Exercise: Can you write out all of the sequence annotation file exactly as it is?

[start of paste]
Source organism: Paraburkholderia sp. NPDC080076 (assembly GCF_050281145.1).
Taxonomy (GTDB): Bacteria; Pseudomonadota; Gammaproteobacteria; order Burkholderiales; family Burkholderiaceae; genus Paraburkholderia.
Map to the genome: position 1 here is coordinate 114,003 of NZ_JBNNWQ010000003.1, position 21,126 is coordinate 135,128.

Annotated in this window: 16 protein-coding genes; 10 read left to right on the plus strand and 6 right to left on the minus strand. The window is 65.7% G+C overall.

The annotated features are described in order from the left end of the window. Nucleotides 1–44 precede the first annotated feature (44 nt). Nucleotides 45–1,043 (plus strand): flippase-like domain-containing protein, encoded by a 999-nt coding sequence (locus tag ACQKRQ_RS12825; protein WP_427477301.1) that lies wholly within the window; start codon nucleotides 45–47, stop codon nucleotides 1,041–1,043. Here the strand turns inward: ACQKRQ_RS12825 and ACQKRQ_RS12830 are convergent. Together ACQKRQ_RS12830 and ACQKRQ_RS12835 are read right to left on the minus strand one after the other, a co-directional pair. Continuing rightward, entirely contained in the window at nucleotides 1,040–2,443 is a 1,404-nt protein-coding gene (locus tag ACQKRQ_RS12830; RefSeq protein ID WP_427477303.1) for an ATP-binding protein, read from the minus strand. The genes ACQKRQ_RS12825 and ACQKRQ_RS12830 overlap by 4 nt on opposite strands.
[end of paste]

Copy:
Source organism: Paraburkholderia sp. NPDC080076 (assembly GCF_050281145.1).
Taxonomy (GTDB): Bacteria; Pseudomonadota; Gammaproteobacteria; order Burkholderiales; family Burkholderiaceae; genus Paraburkholderia.
Map to the genome: position 1 here is coordinate 114,003 of NZ_JBNNWQ010000003.1, position 21,126 is coordinate 135,128.

Annotated in this window: 16 protein-coding genes; 10 read left to right on the plus strand and 6 right to left on the minus strand. The window is 65.7% G+C overall.

The annotated features are described in order from the left end of the window. Nucleotides 1–44 precede the first annotated feature (44 nt). Nucleotides 45–1,043 (plus strand): flippase-like domain-containing protein, encoded by a 999-nt coding sequence (locus tag ACQKRQ_RS12825; protein WP_427477301.1) that lies wholly within the window; start codon nucleotides 45–47, stop codon nucleotides 1,041–1,043. Here the strand turns inward: ACQKRQ_RS12825 and ACQKRQ_RS12830 are convergent. Together ACQKRQ_RS12830 and ACQKRQ_RS12835 are read right to left on the minus strand one after the other, a co-directional pair. Continuing rightward, entirely contained in the window at nucleotides 1,040–2,443 is a 1,404-nt protein-coding gene (locus tag ACQKRQ_RS12830; RefSeq protein ID WP_427477303.1) for an ATP-binding protein, read from the minus strand. The genes ACQKRQ_RS12825 and ACQKRQ_RS12830 overlap by 4 nt on opposite strands.